JDBC execution mode
You need to understand how JDBC mode interacts with Apache Hive components to write Hive tables from Spark through HWC. Where your queries are executed affects configuration. Understanding execution locations and recommendations help you configure JDBC execution mode for your use case.
JDBC mode creates only one JDBC connection to HiveServer (HS2) or HiveServer Interactive (HSI), a potential bottleneck in data transfer to Spark. The following diagram shows interaction in JDBC mode with Hive metastore (HMS), the TEZ or LLAP daemons, and HDFS.
HWC writes to an intermediate location from Spark, and then executes a LOAD DATA query to write the data.
In JDBC mode, execution takes place in these locations:
- Driver: Using the Hive JDBC url, connects to Hive and executes the query on the driver side.
- Cluster: From Spark executors, connects to Hive through JDBC and executes the query.
Authorization occurs on the server.
- Client (Driver)
In client mode, any failures to connect to HiveServer (HS2) will not be retried.
In cluster mode any failures to connect to HS2 will be retried automatically.
JDBC mode is not recommended for production. Where your queries are executed affects the Kerberos configurations for HWC.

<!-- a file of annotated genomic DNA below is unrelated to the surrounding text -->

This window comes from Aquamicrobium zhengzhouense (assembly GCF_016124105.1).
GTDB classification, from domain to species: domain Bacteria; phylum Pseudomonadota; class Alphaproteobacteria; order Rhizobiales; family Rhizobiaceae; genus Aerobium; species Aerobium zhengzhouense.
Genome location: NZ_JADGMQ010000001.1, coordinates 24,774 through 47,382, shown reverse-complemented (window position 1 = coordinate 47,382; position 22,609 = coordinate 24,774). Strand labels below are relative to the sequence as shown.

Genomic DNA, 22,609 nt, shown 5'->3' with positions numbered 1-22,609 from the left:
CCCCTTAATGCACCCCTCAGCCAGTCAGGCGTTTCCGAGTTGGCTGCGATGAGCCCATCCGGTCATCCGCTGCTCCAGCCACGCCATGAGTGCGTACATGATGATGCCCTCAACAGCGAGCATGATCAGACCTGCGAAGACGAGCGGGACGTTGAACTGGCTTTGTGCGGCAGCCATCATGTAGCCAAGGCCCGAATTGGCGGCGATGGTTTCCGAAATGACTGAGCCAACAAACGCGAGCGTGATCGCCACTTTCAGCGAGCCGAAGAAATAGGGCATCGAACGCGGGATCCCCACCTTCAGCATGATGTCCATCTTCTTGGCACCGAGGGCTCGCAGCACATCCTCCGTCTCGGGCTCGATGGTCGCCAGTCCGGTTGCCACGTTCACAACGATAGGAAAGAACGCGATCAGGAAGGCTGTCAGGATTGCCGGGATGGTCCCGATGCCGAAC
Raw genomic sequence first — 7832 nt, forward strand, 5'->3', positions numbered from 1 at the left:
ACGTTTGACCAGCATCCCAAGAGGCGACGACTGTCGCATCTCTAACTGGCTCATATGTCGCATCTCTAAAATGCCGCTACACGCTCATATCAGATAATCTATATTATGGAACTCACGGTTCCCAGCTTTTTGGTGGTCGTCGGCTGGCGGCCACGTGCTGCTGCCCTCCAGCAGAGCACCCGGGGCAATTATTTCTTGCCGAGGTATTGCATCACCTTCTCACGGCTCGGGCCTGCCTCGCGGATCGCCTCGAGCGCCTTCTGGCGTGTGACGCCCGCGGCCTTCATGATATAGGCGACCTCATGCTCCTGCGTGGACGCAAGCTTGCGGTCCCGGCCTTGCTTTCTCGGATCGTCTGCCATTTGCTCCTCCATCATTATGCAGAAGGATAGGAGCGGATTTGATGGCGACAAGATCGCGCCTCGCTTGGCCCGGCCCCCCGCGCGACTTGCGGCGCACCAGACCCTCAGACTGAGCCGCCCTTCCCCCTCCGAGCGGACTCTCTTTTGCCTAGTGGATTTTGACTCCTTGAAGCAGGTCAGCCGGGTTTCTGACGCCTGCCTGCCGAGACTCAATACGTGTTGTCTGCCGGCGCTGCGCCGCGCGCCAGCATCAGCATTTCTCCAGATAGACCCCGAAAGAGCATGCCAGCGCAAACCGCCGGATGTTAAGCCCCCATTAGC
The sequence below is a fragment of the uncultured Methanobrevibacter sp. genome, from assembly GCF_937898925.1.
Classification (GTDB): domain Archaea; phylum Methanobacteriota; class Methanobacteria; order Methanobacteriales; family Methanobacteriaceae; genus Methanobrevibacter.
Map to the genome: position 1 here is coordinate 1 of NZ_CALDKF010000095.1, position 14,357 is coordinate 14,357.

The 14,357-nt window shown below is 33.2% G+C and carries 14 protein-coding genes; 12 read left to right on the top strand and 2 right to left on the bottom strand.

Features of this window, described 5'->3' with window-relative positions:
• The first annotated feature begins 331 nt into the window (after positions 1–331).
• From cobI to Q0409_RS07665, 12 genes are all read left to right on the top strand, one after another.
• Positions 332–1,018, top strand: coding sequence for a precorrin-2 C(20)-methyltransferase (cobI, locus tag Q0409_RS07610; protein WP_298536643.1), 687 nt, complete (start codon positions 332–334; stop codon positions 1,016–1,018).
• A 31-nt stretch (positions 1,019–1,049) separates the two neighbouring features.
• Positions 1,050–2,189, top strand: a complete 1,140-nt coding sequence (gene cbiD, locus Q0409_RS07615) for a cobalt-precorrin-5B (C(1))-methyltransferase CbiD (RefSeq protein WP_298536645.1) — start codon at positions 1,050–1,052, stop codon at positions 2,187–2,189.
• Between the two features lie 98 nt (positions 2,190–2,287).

In configuration/spark-defaults.conf, or using the
--conf option in spark-submit/spark-shell set the
- Name: spark.datasource.hive.warehouse.read.jdbc.mode
- Configures the driver location.
- Name: spark.sql.hive.hiveserver2.jdbc.url
- The JDBC endpoint for HiveServer. For more information, see the Apache Hive Wiki (link below). For Knox, provide the HiveServer, not Knox, endpoint.
- Name: spark.datasource.hive.warehouse.load.staging.dir
- Value: Temporary staging location required by HWC. Set the value to a file system location where the HWC user has write permission.
- Name: spark.hadoop.hive.zookeeper.quorum
JDBC Mode Limitations
- If you configured Auto Translate, run JDBC in cluster mode.
- JDBC mode is not recommended for production because bottlenecks develop in data transfer to Spark.